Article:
Photo Inquiry Friday: How do you describe the absence of a problem?

Hello this post is a little psychological and that is where my head has been. I’ve been developing a series of Managerial Leadership Coaching training and development modules for an amazing client. Your feedback is always requested and welcomed. Email Me or call me 1-716-629-3678. Together we will make your team and leaders better!

team building and leadership expert michael cardus


I have been developing a series of Managerial Coaching Trainings and workshops, and this question always leads to a discussion of language and how its use can reinforce or eliminate beliefs, problems, thoughts, behaviors, etc…

How do you describe the absence of a problem?

On the surface it sounds obvious, the absence of the problem is described by me telling you that the problem is no longer present.

But knowing that you have been successful at getting rid of something is difficult, the absence of something is hard to know.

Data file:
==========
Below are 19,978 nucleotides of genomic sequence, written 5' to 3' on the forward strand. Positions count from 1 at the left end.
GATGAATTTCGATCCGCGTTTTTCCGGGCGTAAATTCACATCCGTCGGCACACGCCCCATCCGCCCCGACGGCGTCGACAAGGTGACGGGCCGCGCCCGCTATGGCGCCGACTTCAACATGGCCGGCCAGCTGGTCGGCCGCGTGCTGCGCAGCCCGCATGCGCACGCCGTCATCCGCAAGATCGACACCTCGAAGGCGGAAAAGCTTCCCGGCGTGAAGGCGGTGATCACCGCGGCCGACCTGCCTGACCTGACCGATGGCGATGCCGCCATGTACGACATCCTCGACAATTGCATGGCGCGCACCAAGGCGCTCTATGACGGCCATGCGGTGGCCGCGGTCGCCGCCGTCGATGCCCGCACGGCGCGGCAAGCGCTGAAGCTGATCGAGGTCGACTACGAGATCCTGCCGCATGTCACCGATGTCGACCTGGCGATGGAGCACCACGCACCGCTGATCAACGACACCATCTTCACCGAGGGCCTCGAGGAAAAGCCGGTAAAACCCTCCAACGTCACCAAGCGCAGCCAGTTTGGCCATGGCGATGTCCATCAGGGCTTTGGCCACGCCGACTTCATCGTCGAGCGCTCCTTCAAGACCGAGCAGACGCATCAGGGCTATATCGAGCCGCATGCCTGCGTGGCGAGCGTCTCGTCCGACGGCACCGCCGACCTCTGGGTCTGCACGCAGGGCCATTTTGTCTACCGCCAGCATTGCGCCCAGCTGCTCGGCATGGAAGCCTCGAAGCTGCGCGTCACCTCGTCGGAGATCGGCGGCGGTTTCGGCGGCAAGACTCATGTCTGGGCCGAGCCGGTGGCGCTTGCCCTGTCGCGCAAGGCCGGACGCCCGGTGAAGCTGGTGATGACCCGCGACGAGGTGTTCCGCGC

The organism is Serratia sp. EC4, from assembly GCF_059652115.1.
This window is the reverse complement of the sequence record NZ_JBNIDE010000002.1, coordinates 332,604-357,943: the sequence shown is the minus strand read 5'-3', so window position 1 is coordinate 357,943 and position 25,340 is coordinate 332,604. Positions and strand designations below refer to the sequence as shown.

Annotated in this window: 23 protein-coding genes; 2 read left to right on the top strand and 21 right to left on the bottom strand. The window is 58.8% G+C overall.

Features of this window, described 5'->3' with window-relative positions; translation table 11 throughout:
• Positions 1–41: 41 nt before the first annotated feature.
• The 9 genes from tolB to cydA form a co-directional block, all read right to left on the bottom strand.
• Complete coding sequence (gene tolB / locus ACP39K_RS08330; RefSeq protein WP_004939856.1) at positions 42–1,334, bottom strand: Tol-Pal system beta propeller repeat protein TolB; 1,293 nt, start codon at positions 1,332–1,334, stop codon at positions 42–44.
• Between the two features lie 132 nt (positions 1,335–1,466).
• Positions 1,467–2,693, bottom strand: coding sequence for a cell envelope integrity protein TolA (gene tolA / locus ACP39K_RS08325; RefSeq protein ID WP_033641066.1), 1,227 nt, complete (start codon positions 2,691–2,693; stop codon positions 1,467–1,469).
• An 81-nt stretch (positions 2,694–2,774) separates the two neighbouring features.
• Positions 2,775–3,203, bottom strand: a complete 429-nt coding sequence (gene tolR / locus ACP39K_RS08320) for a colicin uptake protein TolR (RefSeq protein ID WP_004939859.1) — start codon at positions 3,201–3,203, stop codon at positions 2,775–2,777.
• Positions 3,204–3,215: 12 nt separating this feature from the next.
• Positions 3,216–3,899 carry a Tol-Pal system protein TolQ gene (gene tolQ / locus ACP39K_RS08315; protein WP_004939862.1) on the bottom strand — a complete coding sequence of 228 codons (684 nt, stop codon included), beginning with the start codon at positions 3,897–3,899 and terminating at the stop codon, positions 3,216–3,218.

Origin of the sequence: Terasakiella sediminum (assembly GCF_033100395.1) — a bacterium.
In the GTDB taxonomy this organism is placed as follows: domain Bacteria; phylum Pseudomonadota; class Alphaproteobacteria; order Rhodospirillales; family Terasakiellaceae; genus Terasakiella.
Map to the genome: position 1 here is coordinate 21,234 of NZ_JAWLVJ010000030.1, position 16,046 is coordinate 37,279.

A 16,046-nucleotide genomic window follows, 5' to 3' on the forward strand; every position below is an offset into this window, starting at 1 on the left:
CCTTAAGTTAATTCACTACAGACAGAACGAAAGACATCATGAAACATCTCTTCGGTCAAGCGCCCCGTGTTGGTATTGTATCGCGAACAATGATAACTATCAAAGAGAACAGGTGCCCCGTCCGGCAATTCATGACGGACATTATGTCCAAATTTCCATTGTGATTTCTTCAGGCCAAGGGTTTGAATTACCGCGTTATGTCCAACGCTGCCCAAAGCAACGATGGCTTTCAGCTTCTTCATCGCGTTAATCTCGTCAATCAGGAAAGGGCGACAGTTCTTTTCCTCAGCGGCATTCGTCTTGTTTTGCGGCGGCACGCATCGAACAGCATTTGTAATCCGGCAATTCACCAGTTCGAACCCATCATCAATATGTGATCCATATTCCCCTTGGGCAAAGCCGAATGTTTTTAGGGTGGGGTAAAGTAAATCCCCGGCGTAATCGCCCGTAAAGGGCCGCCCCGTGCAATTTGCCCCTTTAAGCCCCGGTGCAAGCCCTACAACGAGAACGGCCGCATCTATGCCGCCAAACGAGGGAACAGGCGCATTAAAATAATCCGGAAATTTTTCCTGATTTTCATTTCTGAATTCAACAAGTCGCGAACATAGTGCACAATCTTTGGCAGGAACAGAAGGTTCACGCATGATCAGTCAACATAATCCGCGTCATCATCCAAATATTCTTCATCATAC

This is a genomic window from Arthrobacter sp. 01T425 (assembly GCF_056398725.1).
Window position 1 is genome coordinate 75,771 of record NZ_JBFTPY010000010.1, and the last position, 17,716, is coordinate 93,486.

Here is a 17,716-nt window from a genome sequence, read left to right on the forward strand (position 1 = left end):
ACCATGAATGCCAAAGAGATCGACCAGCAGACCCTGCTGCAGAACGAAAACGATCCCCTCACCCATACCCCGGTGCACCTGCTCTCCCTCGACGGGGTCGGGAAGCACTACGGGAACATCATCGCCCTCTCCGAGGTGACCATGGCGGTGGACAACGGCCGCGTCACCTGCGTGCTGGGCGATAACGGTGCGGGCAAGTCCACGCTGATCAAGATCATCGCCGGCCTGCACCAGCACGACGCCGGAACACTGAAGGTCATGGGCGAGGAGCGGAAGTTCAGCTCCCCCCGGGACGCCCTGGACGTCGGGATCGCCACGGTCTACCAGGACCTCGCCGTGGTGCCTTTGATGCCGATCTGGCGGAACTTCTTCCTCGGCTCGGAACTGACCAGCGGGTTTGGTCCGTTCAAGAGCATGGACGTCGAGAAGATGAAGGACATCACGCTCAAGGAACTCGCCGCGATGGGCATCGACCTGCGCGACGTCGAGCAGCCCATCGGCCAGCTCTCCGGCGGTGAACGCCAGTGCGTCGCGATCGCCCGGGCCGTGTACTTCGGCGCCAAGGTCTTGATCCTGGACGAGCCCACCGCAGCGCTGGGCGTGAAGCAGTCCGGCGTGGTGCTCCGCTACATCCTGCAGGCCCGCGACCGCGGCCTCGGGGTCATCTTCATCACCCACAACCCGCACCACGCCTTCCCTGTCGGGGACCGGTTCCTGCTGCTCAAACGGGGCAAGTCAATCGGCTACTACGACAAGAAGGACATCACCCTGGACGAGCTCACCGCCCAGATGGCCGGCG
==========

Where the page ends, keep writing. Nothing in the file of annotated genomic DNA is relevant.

For example lets say you are a Manager and you know that one of your self-limiting behaviors Negative Temperament (-T) is your temper. Your know that your fuse is short and you are known around the office to SCREAM when you are set off. This behavior is really blocking you from being successful and has been pointed out as the main reason you have been passed over for that promotion you deserved and wanted; This is a problem.

Let’s try to image the absence of the feeling that you are going to lose your temper and SCREAM. How do you do that?

Is it like imagining the absence of the computer you are reading this on? Do you imagine just staring at the wall or using a different computer? An empty space on your desk?

Admit it, you are comparing staring at an empty space with reading this on the computer you are imagining in absent. The same things are involved in imagining the absence of your short fuse. It always involves comparing the absence of your temper with the presence of feeling non-temperamental. By default thinking about your temper and SCREAMING enters into your thoughts for a needed comparison. This may lead to a continuation of your temper problem!

On to the inquiry;

If the above is true, how do you solve problems without the inevitable comparison, which reinforces the thought of the problem?


What do you think? Please share your ideas.


michael cardus is create-learning 

image by by crsan –

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